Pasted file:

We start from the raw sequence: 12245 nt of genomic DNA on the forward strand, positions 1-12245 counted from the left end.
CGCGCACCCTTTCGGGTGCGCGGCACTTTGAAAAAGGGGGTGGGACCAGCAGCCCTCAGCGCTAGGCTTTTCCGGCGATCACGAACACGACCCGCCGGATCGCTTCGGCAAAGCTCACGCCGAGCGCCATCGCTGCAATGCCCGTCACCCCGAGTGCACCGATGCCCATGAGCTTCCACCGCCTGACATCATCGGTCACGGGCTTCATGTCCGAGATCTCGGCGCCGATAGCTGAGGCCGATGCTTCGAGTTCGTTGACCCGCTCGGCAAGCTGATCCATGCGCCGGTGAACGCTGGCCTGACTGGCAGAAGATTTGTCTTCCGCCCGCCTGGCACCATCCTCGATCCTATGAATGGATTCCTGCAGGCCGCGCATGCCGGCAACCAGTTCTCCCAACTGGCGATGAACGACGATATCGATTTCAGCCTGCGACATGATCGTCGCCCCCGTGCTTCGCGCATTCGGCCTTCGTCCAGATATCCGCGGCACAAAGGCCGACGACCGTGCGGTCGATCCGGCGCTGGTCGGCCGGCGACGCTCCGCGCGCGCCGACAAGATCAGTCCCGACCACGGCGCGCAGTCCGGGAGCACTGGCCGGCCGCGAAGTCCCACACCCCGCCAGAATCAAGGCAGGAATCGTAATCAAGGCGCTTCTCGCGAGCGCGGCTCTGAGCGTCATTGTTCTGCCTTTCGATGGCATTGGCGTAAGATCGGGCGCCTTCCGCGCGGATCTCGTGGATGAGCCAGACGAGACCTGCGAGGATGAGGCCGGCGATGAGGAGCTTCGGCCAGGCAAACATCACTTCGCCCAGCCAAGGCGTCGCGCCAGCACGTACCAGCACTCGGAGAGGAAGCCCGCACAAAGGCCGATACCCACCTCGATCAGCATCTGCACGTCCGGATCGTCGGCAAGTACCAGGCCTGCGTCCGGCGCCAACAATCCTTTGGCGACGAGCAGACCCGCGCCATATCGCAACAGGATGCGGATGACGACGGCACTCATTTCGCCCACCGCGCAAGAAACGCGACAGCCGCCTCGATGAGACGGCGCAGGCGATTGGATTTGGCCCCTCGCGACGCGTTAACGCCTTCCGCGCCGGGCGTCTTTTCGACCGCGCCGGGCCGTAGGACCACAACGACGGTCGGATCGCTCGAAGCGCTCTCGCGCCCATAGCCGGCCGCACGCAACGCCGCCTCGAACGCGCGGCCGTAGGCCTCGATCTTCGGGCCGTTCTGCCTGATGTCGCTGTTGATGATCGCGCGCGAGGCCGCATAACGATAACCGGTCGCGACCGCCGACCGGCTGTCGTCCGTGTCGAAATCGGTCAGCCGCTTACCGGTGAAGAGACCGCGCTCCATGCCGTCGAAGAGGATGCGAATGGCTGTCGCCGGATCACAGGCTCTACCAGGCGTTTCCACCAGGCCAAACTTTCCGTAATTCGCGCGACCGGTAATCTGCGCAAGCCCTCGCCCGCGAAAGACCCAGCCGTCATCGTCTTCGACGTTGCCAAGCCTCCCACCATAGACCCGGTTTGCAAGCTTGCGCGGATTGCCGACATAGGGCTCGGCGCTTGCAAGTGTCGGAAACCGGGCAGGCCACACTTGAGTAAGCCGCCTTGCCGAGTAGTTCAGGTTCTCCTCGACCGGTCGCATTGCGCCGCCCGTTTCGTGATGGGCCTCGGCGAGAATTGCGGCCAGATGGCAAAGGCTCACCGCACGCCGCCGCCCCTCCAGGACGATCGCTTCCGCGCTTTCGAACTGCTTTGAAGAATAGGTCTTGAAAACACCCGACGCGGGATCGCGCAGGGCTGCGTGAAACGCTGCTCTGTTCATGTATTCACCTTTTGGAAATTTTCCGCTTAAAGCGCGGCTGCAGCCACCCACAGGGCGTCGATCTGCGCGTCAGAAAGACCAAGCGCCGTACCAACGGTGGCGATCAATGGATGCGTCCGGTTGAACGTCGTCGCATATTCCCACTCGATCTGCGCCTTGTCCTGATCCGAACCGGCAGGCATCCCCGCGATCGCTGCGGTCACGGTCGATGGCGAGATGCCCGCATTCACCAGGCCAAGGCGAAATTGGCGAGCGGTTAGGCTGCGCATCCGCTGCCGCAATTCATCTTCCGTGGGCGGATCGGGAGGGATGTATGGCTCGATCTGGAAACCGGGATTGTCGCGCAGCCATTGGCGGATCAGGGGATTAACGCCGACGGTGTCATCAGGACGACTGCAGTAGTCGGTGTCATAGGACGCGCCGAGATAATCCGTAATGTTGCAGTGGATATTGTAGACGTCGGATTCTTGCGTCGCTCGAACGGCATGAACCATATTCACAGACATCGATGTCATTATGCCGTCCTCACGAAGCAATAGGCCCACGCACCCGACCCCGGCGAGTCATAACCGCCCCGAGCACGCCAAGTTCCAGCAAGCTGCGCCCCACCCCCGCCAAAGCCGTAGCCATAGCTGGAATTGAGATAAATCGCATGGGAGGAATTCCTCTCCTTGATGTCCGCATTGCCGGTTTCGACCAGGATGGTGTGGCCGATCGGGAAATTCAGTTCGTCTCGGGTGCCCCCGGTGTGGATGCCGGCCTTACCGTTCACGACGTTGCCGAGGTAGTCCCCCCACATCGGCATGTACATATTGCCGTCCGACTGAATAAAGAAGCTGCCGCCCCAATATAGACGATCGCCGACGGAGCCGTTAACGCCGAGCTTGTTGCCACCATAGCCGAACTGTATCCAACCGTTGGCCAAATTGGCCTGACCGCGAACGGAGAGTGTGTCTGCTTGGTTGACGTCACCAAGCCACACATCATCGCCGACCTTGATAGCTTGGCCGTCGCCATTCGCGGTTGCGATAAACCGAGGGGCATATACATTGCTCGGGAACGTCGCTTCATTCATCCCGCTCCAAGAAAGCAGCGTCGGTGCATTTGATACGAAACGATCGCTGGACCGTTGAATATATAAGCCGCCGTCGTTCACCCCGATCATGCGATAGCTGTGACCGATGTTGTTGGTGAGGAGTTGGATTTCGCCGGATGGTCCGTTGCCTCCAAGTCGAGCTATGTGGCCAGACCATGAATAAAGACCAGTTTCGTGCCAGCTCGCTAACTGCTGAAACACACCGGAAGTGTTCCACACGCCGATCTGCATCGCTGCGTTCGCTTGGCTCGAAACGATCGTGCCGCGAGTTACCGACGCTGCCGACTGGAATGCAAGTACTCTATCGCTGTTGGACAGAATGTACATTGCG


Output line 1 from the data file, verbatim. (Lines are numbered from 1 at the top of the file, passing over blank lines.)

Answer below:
We start from the raw sequence: 12245 nt of genomic DNA on the forward strand, positions 1-12245 counted from the left end.